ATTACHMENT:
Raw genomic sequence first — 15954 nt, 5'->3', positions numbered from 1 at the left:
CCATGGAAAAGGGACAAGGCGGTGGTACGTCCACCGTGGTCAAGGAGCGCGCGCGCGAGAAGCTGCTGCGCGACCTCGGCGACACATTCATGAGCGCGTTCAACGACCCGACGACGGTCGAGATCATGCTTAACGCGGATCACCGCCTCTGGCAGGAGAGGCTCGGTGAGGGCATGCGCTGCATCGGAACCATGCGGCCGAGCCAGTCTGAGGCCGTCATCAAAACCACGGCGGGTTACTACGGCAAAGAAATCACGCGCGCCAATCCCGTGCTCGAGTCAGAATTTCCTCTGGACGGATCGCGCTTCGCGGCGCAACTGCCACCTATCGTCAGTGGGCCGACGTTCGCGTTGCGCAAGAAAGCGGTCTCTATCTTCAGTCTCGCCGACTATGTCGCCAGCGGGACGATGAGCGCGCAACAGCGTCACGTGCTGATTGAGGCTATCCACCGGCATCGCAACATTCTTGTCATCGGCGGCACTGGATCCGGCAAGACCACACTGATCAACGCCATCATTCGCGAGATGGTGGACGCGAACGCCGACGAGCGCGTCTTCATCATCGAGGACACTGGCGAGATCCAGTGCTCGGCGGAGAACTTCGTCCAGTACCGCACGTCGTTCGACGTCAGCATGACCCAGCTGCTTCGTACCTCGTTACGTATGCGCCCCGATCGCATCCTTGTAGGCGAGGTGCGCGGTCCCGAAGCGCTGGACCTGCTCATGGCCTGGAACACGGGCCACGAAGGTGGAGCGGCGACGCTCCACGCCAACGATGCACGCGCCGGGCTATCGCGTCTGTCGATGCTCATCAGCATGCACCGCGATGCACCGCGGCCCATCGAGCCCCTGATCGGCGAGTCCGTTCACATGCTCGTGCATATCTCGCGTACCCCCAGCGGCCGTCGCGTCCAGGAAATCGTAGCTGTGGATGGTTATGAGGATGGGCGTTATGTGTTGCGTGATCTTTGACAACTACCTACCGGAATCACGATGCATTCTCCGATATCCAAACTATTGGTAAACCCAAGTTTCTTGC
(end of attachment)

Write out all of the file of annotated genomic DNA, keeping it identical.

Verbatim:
Raw genomic sequence first — 15954 nt, 5'->3', positions numbered from 1 at the left:
CCATGGAAAAGGGACAAGGCGGTGGTACGTCCACCGTGGTCAAGGAGCGCGCGCGCGAGAAGCTGCTGCGCGACCTCGGCGACACATTCATGAGCGCGTTCAACGACCCGACGACGGTCGAGATCATGCTTAACGCGGATCACCGCCTCTGGCAGGAGAGGCTCGGTGAGGGCATGCGCTGCATCGGAACCATGCGGCCGAGCCAGTCTGAGGCCGTCATCAAAACCACGGCGGGTTACTACGGCAAAGAAATCACGCGCGCCAATCCCGTGCTCGAGTCAGAATTTCCTCTGGACGGATCGCGCTTCGCGGCGCAACTGCCACCTATCGTCAGTGGGCCGACGTTCGCGTTGCGCAAGAAAGCGGTCTCTATCTTCAGTCTCGCCGACTATGTCGCCAGCGGGACGATGAGCGCGCAACAGCGTCACGTGCTGATTGAGGCTATCCACCGGCATCGCAACATTCTTGTCATCGGCGGCACTGGATCCGGCAAGACCACACTGATCAACGCCATCATTCGCGAGATGGTGGACGCGAACGCCGACGAGCGCGTCTTCATCATCGAGGACACTGGCGAGATCCAGTGCTCGGCGGAGAACTTCGTCCAGTACCGCACGTCGTTCGACGTCAGCATGACCCAGCTGCTTCGTACCTCGTTACGTATGCGCCCCGATCGCATCCTTGTAGGCGAGGTGCGCGGTCCCGAAGCGCTGGACCTGCTCATGGCCTGGAACACGGGCCACGAAGGTGGAGCGGCGACGCTCCACGCCAACGATGCACGCGCCGGGCTATCGCGTCTGTCGATGCTCATCAGCATGCACCGCGATGCACCGCGGCCCATCGAGCCCCTGATCGGCGAGTCCGTTCACATGCTCGTGCATATCTCGCGTACCCCCAGCGGCCGTCGCGTCCAGGAAATCGTAGCTGTGGATGGTTATGAGGATGGGCGTTATGTGTTGCGTGATCTTTGACAACTACCTACCGGAATCACGATGCATTCTCCGATATCCAAACTATTGGTAAACCCAAGTTTCTTGC